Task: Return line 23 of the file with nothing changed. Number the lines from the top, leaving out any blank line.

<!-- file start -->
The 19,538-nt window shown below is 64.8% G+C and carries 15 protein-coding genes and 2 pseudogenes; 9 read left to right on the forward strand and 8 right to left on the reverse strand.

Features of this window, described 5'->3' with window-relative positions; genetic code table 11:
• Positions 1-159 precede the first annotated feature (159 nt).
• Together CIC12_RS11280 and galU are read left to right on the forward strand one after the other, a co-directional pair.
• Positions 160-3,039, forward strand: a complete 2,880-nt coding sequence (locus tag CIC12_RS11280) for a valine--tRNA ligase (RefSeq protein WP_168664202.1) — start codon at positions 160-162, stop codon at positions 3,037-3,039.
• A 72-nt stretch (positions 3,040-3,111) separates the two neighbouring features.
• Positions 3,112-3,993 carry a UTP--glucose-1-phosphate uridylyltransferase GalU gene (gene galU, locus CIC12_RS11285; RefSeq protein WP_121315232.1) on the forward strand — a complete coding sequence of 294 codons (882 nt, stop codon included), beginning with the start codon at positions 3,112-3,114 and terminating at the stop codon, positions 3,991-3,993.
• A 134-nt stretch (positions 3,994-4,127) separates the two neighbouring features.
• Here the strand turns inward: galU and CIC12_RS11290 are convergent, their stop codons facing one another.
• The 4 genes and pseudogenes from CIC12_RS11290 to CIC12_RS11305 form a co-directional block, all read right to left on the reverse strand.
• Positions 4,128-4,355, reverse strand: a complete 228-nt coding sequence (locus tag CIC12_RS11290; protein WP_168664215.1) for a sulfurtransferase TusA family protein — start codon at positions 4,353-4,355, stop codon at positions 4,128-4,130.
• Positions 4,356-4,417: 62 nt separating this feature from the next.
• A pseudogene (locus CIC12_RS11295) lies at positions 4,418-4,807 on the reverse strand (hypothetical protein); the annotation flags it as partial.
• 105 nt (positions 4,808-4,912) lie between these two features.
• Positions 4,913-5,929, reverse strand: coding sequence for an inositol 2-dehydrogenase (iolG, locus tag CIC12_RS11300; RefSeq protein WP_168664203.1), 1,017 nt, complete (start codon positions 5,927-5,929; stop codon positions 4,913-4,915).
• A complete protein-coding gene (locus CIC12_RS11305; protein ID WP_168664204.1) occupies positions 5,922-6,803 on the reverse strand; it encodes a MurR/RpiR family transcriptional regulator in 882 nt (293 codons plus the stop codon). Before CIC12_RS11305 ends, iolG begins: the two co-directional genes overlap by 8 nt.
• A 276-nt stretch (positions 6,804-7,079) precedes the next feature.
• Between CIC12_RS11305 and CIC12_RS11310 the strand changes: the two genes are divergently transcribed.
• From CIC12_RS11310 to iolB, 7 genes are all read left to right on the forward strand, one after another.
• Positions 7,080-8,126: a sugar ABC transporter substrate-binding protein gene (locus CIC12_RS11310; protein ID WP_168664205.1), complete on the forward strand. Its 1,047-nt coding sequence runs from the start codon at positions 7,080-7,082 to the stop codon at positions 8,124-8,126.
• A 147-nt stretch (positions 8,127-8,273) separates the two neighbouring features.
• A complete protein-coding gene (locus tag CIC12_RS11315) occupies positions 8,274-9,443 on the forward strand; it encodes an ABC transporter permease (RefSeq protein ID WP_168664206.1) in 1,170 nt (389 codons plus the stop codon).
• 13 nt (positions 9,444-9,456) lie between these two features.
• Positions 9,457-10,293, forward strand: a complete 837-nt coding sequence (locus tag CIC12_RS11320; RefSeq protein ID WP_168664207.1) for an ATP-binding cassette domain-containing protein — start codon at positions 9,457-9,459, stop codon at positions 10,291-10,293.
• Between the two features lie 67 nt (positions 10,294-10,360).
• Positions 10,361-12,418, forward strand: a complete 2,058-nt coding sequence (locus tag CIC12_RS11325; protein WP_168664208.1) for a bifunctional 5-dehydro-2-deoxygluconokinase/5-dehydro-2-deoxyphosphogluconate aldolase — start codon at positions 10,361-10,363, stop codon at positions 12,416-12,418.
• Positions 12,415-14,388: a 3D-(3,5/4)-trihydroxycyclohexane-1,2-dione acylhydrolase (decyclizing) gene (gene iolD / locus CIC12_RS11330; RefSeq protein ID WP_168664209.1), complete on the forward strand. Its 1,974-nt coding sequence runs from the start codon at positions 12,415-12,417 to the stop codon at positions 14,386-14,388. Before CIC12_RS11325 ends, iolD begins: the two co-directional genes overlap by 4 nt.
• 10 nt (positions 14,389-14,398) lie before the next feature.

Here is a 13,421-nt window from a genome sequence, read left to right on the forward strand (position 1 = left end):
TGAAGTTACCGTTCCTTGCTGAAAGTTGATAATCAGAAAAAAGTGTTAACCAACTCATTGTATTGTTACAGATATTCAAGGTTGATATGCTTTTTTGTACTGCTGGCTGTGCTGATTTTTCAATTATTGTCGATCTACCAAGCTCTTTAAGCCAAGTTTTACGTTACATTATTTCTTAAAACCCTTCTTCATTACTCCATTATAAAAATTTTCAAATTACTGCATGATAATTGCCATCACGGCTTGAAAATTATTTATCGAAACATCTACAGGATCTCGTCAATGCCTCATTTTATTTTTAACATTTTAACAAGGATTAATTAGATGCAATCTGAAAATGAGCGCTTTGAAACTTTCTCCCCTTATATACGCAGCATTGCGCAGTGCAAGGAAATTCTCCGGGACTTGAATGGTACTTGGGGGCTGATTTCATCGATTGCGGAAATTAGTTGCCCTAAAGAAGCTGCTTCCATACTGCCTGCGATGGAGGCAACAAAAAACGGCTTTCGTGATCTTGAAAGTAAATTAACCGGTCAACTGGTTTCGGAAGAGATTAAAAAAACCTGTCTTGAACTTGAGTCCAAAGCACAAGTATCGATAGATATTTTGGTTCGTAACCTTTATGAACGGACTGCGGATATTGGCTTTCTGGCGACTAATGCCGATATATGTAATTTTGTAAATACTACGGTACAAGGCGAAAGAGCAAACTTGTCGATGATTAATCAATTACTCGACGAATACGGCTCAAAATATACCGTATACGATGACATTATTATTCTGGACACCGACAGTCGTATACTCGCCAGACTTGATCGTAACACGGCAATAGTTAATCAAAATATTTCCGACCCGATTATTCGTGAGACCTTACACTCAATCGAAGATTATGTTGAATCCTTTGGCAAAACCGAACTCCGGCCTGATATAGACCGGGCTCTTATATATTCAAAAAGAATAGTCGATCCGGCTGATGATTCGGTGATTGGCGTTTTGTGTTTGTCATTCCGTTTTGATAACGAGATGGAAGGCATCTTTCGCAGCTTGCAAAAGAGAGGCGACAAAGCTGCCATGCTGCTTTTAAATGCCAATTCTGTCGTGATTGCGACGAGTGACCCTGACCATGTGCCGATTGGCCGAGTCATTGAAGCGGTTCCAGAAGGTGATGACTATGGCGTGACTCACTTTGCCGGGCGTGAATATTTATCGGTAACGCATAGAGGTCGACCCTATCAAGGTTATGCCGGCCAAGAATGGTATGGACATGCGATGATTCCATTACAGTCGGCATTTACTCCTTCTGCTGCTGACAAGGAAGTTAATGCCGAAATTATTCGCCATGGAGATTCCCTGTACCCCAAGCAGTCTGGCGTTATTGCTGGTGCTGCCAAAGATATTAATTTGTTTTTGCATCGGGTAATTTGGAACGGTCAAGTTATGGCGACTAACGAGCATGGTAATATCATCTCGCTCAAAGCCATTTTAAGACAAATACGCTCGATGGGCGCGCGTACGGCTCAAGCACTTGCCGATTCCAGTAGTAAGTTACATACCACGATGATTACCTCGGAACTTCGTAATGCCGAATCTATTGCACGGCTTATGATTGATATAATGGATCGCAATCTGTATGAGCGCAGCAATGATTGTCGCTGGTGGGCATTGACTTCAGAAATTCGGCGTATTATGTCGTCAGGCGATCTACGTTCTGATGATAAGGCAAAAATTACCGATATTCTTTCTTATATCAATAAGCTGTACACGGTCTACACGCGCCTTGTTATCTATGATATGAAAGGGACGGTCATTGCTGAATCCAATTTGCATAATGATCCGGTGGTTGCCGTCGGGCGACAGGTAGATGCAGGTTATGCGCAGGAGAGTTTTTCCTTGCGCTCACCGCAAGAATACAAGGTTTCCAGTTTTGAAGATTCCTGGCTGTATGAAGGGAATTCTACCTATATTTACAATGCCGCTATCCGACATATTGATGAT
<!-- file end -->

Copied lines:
• 13 nt (positions 9,444-9,456) lie between these two features.